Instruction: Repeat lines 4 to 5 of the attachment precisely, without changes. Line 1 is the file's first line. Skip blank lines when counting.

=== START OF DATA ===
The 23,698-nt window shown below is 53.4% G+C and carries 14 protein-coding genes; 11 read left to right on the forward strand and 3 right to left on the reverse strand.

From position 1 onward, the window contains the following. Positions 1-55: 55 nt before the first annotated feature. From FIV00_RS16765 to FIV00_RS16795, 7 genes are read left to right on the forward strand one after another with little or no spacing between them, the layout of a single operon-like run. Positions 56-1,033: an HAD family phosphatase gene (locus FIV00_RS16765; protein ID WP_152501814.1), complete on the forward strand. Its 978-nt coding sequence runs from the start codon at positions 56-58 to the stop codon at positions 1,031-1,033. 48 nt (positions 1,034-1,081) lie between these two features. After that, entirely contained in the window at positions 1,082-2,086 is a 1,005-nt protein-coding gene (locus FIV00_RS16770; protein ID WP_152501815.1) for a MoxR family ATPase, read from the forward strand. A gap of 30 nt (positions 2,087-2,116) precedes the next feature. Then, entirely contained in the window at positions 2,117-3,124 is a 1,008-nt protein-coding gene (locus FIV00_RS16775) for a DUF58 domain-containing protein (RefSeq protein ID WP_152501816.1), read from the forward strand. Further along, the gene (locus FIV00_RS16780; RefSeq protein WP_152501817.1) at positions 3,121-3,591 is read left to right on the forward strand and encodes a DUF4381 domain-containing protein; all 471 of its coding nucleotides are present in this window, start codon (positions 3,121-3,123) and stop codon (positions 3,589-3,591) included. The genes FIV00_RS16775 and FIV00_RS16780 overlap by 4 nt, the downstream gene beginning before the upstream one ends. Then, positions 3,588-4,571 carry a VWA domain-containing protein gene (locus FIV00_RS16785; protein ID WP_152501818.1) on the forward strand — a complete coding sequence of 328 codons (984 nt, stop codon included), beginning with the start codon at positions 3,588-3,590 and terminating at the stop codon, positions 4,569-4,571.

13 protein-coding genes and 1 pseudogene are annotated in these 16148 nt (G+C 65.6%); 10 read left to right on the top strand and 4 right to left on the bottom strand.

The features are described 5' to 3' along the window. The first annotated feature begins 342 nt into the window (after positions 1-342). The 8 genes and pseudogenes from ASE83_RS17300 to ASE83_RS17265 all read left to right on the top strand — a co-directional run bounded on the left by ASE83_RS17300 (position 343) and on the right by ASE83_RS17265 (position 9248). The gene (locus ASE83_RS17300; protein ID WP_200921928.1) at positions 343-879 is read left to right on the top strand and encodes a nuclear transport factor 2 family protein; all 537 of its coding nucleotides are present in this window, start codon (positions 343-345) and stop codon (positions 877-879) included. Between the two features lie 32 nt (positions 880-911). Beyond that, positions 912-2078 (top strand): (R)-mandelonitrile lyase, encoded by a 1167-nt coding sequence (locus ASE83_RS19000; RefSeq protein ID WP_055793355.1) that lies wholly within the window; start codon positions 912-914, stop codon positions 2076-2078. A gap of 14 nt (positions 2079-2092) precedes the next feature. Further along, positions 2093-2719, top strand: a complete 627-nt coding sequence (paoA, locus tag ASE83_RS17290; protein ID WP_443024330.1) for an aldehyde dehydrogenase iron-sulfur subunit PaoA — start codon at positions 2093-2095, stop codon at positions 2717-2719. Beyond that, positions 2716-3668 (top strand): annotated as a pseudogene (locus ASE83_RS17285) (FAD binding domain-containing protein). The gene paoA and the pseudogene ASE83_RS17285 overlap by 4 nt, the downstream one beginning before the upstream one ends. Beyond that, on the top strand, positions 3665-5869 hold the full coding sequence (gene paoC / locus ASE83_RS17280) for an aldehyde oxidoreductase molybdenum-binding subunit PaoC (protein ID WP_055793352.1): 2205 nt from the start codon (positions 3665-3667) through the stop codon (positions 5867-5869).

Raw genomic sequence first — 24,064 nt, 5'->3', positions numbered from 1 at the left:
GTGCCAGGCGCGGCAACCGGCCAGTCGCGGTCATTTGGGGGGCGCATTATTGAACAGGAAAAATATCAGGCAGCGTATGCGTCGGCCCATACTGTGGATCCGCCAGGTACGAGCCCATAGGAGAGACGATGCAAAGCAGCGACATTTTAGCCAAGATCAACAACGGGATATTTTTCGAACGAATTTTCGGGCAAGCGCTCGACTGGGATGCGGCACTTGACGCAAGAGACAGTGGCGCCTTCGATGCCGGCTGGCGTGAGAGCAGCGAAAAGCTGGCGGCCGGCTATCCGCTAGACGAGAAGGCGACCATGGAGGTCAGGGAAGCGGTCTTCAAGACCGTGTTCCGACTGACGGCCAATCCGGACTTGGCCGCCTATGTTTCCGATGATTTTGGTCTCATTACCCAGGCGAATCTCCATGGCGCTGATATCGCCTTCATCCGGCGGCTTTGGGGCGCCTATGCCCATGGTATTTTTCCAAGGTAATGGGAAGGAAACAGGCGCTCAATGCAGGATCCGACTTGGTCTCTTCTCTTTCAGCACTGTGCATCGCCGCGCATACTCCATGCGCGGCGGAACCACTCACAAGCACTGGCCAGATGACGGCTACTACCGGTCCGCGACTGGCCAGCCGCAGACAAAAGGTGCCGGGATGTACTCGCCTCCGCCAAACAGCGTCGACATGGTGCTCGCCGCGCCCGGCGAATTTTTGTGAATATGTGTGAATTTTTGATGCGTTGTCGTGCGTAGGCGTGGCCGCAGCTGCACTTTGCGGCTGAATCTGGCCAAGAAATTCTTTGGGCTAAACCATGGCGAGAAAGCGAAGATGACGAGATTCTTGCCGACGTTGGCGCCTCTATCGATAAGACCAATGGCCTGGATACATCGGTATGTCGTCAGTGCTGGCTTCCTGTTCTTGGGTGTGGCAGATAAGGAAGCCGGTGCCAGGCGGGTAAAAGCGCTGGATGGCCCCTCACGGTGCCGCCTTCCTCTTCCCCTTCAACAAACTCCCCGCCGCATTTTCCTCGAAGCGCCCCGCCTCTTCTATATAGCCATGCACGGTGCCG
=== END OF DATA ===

The features are described 5' to 3' along the window. The first annotated feature begins 342 nt into the window (after positions 1-342). The 8 genes and pseudogenes from ASE83_RS17300 to ASE83_RS17265 all read left to right on the top strand — a co-directional run bounded on the left by ASE83_RS17300 (position 343) and on the right by ASE83_RS17265 (position 9248). The gene (locus ASE83_RS17300; protein ID WP_200921928.1) at positions 343-879 is read left to right on the top strand and encodes a nuclear transport factor 2 family protein; all 537 of its coding nucleotides are present in this window, start codon (positions 343-345) and stop codon (positions 877-879) included. Between the two features lie 32 nt (positions 880-911). Beyond that, positions 912-2078 (top strand): (R)-mandelonitrile lyase, encoded by a 1167-nt coding sequence (locus ASE83_RS19000; RefSeq protein ID WP_055793355.1) that lies wholly within the window; start codon positions 912-914, stop codon positions 2076-2078. A gap of 14 nt (positions 2079-2092) precedes the next feature. Further along, positions 2093-2719, top strand: a complete 627-nt coding sequence (paoA, locus tag ASE83_RS17290; protein ID WP_443024330.1) for an aldehyde dehydrogenase iron-sulfur subunit PaoA — start codon at positions 2093-2095, stop codon at positions 2717-2719. Beyond that, positions 2716-3668 (top strand): annotated as a pseudogene (locus ASE83_RS17285) (FAD binding domain-containing protein). The gene paoA and the pseudogene ASE83_RS17285 overlap by 4 nt, the downstream one beginning before the upstream one ends. Beyond that, on the top strand, positions 3665-5869 hold the full coding sequence (gene paoC / locus ASE83_RS17280) for an aldehyde oxidoreductase molybdenum-binding subunit PaoC (protein ID WP_055793352.1): 2205 nt from the start codon (positions 3665-3667) through the stop codon (positions 5867-5869).

Raw genomic sequence first — 24,064 nt, 5'->3', positions numbered from 1 at the left: